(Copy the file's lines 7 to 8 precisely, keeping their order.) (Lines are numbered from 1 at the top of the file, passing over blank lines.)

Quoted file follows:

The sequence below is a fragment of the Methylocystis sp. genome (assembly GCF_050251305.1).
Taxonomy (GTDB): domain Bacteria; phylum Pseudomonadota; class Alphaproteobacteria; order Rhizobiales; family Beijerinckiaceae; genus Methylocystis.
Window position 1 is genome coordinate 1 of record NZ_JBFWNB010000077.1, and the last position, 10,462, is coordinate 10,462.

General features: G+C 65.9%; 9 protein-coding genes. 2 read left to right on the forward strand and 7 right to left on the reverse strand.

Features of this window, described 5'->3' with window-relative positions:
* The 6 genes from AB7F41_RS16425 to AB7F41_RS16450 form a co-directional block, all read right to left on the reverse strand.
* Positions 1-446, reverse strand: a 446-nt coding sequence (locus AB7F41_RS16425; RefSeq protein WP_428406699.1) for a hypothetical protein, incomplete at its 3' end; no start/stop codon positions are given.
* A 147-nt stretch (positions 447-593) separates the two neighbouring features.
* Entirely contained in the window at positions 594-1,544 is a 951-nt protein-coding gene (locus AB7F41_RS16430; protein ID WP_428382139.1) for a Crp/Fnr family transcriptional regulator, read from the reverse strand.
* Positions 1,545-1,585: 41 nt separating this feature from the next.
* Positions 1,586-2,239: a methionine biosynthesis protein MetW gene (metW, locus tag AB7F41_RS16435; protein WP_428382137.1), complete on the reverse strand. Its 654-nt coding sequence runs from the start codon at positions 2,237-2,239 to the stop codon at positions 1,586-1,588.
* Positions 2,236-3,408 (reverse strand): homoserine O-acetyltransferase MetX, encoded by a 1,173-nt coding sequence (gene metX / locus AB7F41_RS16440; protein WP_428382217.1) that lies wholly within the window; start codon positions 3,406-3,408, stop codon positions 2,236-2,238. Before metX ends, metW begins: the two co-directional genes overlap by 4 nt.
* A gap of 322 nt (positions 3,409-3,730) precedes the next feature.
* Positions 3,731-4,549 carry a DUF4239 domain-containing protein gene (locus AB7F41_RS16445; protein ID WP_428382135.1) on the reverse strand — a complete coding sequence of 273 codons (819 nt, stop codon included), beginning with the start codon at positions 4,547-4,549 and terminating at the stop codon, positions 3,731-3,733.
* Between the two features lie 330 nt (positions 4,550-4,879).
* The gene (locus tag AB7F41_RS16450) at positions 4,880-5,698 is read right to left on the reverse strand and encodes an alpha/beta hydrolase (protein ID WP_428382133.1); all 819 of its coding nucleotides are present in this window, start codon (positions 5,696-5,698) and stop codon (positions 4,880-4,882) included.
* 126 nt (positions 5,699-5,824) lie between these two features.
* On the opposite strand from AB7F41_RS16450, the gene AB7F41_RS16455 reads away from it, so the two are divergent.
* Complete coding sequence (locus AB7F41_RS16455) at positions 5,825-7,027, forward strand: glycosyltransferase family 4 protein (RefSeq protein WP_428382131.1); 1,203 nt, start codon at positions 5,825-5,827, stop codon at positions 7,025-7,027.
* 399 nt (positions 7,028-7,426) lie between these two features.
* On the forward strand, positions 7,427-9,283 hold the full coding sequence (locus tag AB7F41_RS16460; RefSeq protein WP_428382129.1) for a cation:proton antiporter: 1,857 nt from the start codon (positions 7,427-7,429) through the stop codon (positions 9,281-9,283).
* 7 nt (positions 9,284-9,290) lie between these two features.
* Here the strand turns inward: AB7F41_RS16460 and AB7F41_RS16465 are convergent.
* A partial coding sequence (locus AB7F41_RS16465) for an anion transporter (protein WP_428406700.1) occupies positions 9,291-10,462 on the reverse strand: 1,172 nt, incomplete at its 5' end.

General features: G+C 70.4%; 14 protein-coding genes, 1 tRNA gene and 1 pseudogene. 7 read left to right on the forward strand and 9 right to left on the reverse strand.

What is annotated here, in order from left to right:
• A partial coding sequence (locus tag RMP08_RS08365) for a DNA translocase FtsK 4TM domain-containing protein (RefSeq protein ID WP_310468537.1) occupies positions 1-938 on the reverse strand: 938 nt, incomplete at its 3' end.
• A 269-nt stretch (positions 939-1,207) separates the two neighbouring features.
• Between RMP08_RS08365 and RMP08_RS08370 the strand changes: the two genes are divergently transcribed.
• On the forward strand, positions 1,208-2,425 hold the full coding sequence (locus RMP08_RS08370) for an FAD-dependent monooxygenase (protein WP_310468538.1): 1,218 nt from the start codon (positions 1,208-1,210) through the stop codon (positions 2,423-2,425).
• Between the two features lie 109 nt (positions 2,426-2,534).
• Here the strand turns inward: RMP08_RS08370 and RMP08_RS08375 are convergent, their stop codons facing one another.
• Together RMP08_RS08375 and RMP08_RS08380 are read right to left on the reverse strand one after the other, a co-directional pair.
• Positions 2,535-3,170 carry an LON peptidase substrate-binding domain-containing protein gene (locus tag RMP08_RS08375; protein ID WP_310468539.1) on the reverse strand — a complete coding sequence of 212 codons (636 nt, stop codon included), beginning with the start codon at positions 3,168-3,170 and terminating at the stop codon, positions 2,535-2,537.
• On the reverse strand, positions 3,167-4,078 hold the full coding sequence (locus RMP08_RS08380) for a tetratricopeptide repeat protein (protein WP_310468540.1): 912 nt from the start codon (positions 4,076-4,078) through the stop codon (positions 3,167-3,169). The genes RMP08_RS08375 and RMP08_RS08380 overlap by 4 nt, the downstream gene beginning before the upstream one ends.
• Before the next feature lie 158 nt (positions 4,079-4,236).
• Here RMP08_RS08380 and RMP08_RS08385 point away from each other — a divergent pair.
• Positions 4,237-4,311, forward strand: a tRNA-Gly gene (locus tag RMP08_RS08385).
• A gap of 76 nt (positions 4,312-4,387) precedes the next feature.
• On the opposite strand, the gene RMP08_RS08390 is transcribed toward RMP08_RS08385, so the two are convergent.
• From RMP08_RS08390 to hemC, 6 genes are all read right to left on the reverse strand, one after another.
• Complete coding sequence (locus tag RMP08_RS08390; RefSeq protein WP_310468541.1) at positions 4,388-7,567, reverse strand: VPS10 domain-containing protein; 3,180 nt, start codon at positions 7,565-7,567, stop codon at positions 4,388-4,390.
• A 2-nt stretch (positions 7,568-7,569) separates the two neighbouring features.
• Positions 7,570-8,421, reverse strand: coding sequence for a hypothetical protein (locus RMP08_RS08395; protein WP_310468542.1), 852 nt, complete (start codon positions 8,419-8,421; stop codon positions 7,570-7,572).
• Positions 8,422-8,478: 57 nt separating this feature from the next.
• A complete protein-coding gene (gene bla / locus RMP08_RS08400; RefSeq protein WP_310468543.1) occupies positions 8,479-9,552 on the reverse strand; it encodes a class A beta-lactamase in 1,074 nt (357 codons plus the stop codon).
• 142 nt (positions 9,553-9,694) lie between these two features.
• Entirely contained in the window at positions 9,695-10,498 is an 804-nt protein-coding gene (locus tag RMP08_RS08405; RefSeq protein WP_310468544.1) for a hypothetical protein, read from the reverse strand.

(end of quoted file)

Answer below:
* Positions 1-446, reverse strand: a 446-nt coding sequence (locus AB7F41_RS16425; RefSeq protein WP_428406699.1) for a hypothetical protein, incomplete at its 3' end; no start/stop codon positions are given.
* A 147-nt stretch (positions 447-593) separates the two neighbouring features.